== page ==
data can be processed only in accordance with the instructions of the Data
• Ensure that personal data is protected against undesired destruction or loss
• Ensure that personal data collected for different purposes can and is processed
• Ensure that personal data is not kept longer than necessary
A data protection breach is defined as “a breach of security leading to the accidental or unlawful destruction, loss, alteration, unauthorised disclosure of, or access to, personal data transmitted, stored or otherwise processed”.
Everybody working for the Company has a duty to report any actual or suspected data protection breach without delay to the Data Protection Officer where feasible, not later than 72 hours after having become aware of the breach. Unless, the Compnay is able to demonstrate that the personal data breach is unlikely to result in a risk to the rights and freedoms of data subjects.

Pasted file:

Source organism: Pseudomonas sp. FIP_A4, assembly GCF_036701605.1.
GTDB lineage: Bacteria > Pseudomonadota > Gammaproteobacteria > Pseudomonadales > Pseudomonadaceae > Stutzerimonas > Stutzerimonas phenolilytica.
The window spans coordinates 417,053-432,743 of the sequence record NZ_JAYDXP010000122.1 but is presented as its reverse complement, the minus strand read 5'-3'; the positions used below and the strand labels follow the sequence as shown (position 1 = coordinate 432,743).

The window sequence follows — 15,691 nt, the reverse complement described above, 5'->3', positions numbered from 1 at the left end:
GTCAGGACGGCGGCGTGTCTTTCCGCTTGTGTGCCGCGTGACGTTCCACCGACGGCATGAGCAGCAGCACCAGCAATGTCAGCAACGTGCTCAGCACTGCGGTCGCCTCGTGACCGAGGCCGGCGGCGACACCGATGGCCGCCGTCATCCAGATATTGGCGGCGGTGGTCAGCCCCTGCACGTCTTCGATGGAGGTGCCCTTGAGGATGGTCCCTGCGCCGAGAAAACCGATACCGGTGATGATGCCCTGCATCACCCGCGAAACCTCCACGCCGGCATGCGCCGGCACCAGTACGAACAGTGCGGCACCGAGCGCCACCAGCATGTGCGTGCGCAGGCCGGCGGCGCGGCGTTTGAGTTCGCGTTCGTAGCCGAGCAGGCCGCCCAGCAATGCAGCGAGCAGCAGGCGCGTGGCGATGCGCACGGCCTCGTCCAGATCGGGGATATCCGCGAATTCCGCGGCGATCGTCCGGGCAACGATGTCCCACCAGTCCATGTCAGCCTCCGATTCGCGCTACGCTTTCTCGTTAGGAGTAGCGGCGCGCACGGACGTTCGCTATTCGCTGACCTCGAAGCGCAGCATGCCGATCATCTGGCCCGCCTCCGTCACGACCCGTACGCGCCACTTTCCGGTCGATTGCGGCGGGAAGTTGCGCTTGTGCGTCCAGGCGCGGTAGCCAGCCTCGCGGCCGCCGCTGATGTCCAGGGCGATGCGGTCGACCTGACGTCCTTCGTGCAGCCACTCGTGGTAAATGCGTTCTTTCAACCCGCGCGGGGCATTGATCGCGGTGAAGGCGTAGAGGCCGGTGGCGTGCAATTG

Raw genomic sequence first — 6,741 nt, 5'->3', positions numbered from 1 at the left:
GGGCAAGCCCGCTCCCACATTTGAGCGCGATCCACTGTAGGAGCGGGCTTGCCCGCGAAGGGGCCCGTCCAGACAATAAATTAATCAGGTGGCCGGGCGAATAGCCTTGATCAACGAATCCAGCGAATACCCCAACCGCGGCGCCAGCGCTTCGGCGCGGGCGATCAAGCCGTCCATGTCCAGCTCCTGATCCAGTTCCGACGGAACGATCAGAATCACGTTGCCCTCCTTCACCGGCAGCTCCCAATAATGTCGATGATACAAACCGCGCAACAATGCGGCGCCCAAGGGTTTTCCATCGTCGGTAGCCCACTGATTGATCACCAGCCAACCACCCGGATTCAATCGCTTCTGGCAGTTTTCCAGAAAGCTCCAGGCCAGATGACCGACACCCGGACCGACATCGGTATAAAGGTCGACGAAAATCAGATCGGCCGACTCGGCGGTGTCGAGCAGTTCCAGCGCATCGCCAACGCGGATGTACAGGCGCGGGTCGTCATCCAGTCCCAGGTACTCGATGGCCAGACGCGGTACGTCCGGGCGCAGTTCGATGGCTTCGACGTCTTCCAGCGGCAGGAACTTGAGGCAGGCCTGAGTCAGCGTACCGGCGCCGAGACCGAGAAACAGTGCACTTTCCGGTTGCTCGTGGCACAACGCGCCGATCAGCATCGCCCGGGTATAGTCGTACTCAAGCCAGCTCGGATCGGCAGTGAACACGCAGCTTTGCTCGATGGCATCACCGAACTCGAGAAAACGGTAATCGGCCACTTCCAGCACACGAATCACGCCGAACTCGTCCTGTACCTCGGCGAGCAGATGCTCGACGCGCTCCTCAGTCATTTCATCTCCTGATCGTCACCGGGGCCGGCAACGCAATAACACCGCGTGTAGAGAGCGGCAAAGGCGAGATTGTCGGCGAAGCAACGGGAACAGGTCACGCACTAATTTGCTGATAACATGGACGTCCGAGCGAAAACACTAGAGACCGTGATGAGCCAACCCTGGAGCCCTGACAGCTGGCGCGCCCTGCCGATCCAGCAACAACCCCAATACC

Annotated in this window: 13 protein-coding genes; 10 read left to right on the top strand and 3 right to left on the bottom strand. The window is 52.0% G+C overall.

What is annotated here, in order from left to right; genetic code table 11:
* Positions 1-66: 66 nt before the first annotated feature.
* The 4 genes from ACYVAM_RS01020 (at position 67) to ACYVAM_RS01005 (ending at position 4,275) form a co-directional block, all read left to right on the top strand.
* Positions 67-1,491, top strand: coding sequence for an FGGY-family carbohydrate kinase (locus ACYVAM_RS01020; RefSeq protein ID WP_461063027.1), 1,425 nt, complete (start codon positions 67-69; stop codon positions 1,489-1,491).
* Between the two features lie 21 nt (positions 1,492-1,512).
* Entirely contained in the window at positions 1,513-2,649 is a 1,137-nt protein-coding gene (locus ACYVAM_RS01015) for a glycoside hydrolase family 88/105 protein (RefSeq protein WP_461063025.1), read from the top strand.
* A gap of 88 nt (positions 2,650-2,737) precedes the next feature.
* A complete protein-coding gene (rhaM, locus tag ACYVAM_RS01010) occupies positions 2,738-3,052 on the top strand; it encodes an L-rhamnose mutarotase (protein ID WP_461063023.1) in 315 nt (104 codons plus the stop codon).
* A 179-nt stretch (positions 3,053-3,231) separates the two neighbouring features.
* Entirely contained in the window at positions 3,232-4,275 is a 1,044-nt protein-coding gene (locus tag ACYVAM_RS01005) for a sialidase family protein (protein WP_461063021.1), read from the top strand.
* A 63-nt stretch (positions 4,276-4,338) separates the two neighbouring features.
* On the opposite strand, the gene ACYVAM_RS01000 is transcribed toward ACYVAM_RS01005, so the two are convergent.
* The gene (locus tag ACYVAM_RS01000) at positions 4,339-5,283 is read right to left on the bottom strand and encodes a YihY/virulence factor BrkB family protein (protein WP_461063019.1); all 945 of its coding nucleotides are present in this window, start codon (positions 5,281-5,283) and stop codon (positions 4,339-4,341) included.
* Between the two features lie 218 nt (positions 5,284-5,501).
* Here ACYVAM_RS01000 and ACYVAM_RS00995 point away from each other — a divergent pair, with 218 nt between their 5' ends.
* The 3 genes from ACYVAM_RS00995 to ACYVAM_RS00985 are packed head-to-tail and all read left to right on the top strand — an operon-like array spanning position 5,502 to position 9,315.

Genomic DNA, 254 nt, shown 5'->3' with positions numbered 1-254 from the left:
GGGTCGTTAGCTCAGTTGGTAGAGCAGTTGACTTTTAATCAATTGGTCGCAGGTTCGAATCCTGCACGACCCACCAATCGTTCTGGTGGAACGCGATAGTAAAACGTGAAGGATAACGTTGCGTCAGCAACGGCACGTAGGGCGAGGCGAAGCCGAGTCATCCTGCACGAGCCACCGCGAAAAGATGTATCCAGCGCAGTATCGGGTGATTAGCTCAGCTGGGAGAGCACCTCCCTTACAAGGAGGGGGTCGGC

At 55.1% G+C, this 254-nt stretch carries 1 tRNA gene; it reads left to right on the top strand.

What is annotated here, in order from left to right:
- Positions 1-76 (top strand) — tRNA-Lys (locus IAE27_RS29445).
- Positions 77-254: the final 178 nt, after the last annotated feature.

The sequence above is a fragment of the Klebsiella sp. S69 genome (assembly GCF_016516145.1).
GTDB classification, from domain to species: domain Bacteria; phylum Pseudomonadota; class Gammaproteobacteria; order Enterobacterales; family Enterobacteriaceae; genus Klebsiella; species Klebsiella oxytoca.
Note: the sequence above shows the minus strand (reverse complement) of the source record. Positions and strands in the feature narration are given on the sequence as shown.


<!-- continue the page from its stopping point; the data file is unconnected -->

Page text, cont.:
The Data Protection Officer will maintain a central register of the details of any data protection breaches.
Complaints relating to breaches of the GDPR and/ or complaints that an individual’s personal data is not being processed in line with the data protection principles should be referred to the Data Protection Officer without delay.
It is important to understand the implications for the Company if anyone at the company fails to meet our data protection obligations. Failure to comply could result in:
Criminal and civil action;
Fines and damages which may be extremely substantial.
Personal accountability and liability;
Suspension/ withdrawal of the right to process personal data by the ICO;
Loss of confidence in the integrity of the Company’s systems and procedures;
Irreparable damage to the Company’s reputation.
Dr Nina Bal
Tel: +44 (0)7340 093939 or email: email@example.com